楼主#更多 发布于：2014-02-17 10:25
A Global Perspective on the Recent Storms and Floods in the UK
帖内置顶 – wusifeng – 2014-02-17 18:38
This winter the UK has been affected very severely by an exceptional run of winter storms, culminating in serious coastal damage and widespread, persistent flooding.
This period of weather has been part of major perturbations to the Pacific and North Atlantic jet streams driven, in part, by persistent rainfall over Indonesia and the tropical West Pacific.
The North Atlantic jet stream has also been unusually strong; this can be linked to exceptional wind patterns in the stratosphere with a very intense polar vortex.
This paper documents the record-breaking weather and flooding, considers the potential drivers and discusses whether climate change contributed to the severity of the weather and its impacts.
Although no individual storm can be regarded as exceptional, the clustering and persistence of the storms is highly unusual. December and January were exceptionally wet. For England and Wales this was one of, if not the most, exceptional periods of winter rainfall in at least 248 years. The two-month total (December + January) of 372.2mm for the southeast and central southern England region is the wettest any 2-month period in the series from 1910.
During January and into February the tracks of the storms fell at a relatively low latitude, giving severe gales along the south and west coasts and pushing the bulk of the ocean wave energy toward the southwest of Ireland and England. Peak wave periods were exceptionally long; each wave carried a lot of energy and was able to inflict significant damage on coastal infrastructure.
In a series from 1883, flow rates on the River Thames remained exceptionally high for longer than in any previous flood episode. Correspondingly, floodplain inundations were extensive and protracted.
The severe weather in the UK coincided with exceptionally cold weather in Canada and the USA. These extreme weather events on both sides of the Atlantic were linked to a persistent pattern of perturbations to the jet stream over the Pacific Ocean and North America. There is a strong association with the stormy weather experienced in the UK during December and January and the up-stream perturbations to the jet stream over North America and the North Pacific.
The major changes in the Pacific jet stream were driven by a persistent pattern of enhanced rainfall over Indonesia and the tropical West Pacific associated with higher than normal ocean temperatures in that region.
The North Atlantic jet stream has also been unusually strong; this can be linked to an unusually strong westerly phase of the stratospheric Quasi-Biennial Oscillation (QBO), which in turn has driven a very deep polar vortex and strong polar night jet.
As yet, there is no definitive answer on the possible contribution of climate change to the recent storminess, rainfall amounts and the consequent flooding. This is in part due to the highly variable nature of UK weather and climate.
从1883年以来的资料看，泰晤士河流量维持异常高位，且汛期比以前维持异常长时间，涝原泛滥情况广泛而持久。英国的极端天气巧合地域美加地区的极端严寒天气同时发生。这些大西洋两侧的极端气候事件与太平洋与大西洋喷流的持续扰动模式有关。英国12-1月所经历的强风暴与北美和北太平洋的高层喷流扰动密切关联。太平洋喷流主要改变乃由印尼和热带西太的持续较强降雨 - 正距平水温 - 有密切关系。北大西洋喷流也异常的强劲，可能与平流层准两年振荡 Quasi-Biennial Oscillation (QBO) 异常强劲的西风位相有关，这造成非常深邃的极涡和强极地冬季喷流。不过，究竟气候变化造成多少上述风暴、雨量和洪水，目前并未有的确切答案。这是因为英国天气气候本身就是多变的。
Sea level along the English Channel has already risen during the 20th century due to ocean warming and melting of glaciers. With the warming we are already committed to over the next few decades, a further overall 11-16cm of sea level rise is likely by 2030, relative to 1990, of which at least two-thirds will be due to the effects of climate change.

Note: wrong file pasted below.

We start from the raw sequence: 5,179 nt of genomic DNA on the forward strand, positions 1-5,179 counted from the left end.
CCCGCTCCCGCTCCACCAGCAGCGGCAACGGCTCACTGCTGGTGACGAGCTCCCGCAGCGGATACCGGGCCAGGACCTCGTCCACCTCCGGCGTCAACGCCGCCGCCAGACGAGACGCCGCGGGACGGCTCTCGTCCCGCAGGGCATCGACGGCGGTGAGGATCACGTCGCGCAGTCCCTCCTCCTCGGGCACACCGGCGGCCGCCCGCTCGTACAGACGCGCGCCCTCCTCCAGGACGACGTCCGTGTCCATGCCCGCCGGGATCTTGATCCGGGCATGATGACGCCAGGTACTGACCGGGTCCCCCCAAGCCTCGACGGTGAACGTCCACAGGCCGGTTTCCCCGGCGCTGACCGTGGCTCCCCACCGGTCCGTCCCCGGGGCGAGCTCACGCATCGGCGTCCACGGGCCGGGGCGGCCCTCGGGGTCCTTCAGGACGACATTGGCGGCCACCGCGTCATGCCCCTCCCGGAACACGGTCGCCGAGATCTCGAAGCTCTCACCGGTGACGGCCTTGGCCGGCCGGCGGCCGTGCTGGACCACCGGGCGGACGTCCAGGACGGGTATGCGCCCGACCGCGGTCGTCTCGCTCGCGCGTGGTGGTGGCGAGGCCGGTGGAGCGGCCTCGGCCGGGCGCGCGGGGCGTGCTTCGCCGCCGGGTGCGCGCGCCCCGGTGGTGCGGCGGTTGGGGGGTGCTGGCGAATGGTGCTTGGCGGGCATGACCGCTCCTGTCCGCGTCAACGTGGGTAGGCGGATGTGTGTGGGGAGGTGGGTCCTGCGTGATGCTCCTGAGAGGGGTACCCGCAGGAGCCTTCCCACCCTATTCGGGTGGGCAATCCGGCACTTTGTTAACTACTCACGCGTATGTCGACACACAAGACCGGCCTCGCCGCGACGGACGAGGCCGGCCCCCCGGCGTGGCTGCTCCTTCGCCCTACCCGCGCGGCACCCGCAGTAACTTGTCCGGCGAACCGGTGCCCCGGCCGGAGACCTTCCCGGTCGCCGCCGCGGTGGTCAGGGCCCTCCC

Recent studies suggest an increase in the intensity of Atlantic storms that take a more southerly track, typical of this winter’s extreme weather. Also the long-term warming of the
注 准两年振荡 Quasi-Biennial Oscillation (QBO) ：指的是位于热带平流层底部， 赤道区域性的东风和西风之间的准周期性振荡，平均周期约28-29个月。
P.3sub-tropical Atlantic will also act to enhance the amount of moisture being carried by storms that take this more southerly track.
There is an increasing body of evidence that extreme daily rainfall rates are becoming more intense, and that the rate of increase is consistent with what is expected from fundamental physics. There is no evidence to counter the basic premise that a warmer world will lead to more intense daily and hourly heavy rain events.
More research is urgently needed to deliver robust detection of changes in storminess and daily/hourly rain rates. The attribution of these changes to anthropogenic global warming requires climate models of sufficient resolution to capture storms and their associated rainfall. Such models are now becoming available and should be deployed as soon as possible to provide a solid evidence base for future investments in flood and coastal defences.
Throughout December, January and February 2013/14, the UK has been affected by an exceptional run of severe winter storms, culminating in the coastal damage and widespread flooding from January onwards. The impacts on individuals, businesses and infrastructure have been substantial. This paper documents the statistics of these storms, how unusual they were in the terms of past records, and considers the global context in which these storms formed. Finally the question of whether the intensity of these storms, and their impacts on flooding, has been influenced by climate change will be considered.
During December widespread high wind speeds were recorded across UK, as a sequence of deep lows tracked across or to the north of the country. The storm on 4th-5th December generated a major North Sea storm surge event, which coincided with one of the highest tides of the year and threatened much of the east coast in a similar manner to the 1953 event. With improved coastal defences built by the environment agency and accurate early warnings several days in advance major damage was avoided. The Environment Agency Thames Barrier was raised to protect London from the largest tide recorded at Southend since it became operational.
A measure of the extent and severity of the December storms can be seen in the number of stations from the observational network that recorded maximum gust speeds greater than 50, 60, or 70 Knots (excluding stations with an altitude >=250m and four exposed offshore sites). For each of the thresholds the number of high wind gusts in December 2013 is higher than for any other December back to 1969 (Figure 1), and is one of the windiest calendar months for the UK since January 1993.